In this passage, Emily has died in childbirth. She is allowed to go back home and see her family from beyond the grave. Once home, she realizes it was a mistake to return. She understands, now that it is too late for her to do anything about it, all the...
In this passage, Emily has died in childbirth. She is allowed to go back home and see her family from beyond the grave. Once home, she realizes it was a mistake to return. She understands, now that it is too late for her to do anything about it, all the world has to offer the living if they would only open their eyes fully and see it.
She is sad because she recognizes that her mother can't fully see her and never could. She tries to talk to her, but it is hopeless. Emily says, in anguish:
I can't go on. It goes so fast. We don't have time to look at one another. (she breaks down sobbing, she looks around) I didn't realize. All that was going on in life and we never noticed. Take me back—up the hill—to my grave.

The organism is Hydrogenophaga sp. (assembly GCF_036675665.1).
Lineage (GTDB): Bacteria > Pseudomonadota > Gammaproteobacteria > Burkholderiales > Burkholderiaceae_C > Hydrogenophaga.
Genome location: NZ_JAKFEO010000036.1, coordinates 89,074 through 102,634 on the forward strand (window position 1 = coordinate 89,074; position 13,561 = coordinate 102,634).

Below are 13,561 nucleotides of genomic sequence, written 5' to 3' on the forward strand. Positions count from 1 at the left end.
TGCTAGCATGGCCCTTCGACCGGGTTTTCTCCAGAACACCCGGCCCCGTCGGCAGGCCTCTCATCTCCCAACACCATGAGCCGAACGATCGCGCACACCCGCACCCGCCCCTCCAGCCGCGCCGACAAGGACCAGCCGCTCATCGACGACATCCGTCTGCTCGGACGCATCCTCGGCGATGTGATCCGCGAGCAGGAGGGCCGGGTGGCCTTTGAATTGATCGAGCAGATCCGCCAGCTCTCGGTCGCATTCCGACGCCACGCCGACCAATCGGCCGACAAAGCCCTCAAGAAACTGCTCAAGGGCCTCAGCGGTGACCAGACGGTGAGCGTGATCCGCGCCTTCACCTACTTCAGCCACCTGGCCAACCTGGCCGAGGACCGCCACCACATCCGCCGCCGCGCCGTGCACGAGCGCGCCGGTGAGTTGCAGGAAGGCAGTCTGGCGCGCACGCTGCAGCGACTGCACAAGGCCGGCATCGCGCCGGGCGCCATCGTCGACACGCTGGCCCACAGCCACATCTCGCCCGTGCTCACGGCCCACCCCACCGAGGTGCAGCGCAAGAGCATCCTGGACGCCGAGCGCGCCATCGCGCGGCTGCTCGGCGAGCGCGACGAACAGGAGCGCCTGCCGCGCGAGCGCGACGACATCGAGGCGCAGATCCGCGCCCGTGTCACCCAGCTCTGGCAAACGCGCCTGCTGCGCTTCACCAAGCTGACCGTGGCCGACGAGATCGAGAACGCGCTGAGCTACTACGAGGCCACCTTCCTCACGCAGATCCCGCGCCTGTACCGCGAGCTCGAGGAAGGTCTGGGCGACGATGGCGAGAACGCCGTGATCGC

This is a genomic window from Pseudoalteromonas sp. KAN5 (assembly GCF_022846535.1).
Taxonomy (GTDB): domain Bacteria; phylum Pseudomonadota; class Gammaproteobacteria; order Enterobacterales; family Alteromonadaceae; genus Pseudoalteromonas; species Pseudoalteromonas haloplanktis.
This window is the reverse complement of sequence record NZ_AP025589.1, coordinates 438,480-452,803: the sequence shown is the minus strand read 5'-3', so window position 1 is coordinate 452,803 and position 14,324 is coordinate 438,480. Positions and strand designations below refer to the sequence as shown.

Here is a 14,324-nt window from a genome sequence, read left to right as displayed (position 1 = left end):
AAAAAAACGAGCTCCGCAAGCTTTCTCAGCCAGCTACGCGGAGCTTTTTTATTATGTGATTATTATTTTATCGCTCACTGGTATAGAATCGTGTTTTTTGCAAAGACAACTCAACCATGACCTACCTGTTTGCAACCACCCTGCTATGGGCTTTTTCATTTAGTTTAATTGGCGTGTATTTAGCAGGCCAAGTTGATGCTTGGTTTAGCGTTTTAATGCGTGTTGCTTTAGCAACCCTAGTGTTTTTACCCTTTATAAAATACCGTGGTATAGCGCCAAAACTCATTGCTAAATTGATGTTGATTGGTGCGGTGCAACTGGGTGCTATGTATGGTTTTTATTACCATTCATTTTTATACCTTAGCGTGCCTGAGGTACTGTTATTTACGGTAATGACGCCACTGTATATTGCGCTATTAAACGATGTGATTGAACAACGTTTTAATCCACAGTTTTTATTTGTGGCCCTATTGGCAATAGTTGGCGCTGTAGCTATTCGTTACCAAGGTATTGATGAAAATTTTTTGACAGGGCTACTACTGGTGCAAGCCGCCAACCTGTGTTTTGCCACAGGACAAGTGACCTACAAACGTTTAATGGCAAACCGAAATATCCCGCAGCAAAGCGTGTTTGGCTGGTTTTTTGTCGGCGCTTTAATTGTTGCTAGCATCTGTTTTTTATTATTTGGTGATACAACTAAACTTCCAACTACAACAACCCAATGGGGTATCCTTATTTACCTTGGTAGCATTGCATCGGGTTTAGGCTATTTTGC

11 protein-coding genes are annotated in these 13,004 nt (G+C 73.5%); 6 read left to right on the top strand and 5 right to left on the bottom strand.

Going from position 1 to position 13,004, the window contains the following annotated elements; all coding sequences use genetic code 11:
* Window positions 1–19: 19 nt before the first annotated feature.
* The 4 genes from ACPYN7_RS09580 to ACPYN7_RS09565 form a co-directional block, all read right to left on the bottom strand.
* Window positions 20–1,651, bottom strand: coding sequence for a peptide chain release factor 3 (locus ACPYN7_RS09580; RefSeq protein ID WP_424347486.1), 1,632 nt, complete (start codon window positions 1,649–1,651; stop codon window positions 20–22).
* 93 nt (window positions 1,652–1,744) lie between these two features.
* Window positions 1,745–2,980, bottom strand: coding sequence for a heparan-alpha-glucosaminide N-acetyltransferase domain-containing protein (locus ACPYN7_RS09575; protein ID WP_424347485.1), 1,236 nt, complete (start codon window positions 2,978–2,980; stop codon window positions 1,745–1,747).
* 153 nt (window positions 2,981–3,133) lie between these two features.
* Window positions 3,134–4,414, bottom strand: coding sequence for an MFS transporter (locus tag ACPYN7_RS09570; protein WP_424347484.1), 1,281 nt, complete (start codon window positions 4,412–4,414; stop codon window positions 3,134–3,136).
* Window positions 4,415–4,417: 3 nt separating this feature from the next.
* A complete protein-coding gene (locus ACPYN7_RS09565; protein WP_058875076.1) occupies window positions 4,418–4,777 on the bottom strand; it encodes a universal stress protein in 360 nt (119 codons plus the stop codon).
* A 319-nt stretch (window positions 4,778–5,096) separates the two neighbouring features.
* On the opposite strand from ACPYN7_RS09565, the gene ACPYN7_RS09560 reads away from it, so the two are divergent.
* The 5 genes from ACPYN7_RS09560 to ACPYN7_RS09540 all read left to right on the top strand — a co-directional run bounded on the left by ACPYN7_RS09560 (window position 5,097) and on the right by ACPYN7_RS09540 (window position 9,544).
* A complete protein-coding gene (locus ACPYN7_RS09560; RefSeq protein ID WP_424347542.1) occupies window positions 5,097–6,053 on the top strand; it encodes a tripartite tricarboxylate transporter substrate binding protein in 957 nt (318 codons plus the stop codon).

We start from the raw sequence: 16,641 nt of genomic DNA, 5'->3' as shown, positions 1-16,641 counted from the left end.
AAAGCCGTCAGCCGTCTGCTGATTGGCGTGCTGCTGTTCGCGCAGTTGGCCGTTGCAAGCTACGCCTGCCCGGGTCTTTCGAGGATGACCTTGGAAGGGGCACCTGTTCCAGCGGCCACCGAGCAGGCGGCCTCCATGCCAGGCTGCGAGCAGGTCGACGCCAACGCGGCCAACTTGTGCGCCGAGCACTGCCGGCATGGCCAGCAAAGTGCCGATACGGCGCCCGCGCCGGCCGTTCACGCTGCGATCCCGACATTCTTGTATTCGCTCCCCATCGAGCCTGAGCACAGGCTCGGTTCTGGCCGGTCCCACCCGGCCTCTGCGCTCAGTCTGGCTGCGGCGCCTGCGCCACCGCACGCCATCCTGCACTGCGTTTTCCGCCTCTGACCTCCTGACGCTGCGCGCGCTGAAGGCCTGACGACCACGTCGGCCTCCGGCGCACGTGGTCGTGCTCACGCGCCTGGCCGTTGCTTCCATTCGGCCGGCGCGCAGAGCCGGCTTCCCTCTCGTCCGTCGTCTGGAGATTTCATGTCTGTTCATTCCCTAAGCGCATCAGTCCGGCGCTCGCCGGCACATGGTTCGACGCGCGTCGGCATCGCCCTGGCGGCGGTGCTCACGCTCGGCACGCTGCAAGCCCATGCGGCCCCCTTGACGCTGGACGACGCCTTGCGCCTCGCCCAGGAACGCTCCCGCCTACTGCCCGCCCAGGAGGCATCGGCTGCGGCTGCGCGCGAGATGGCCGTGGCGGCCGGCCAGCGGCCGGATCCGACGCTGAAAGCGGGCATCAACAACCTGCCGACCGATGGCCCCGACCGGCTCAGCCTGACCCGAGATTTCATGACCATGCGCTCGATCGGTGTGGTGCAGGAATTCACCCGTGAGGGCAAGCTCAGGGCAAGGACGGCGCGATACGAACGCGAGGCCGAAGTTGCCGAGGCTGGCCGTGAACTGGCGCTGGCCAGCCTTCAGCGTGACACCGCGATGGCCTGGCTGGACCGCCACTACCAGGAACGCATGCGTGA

But before she goes, Emily says goodbye to the earth and to the all the sensual pleasures she can no longer enjoy, such as food, coffee, newly ironed dresses, sunflowers, hot baths, and being able to go to sleep and wake up. She took all of these for granted when she was alive, but she does not now. She says:
Oh, earth, you're too wonderful for anybody to realize you. ... Do any human beings ever realize life while they live it?—every, every minute?
The stage manager replies that the saints and poets do, at least some of the time. They can fully enjoy life because they have the ability to stand apart from it and really absorb and think about it. They truly look at the world and therefore can see the holiness and blessedness of material existence that the rest of us miss.
Emily's speech can't help her, but it is advice to the audience to grab hold of life and live it fully while there is still time.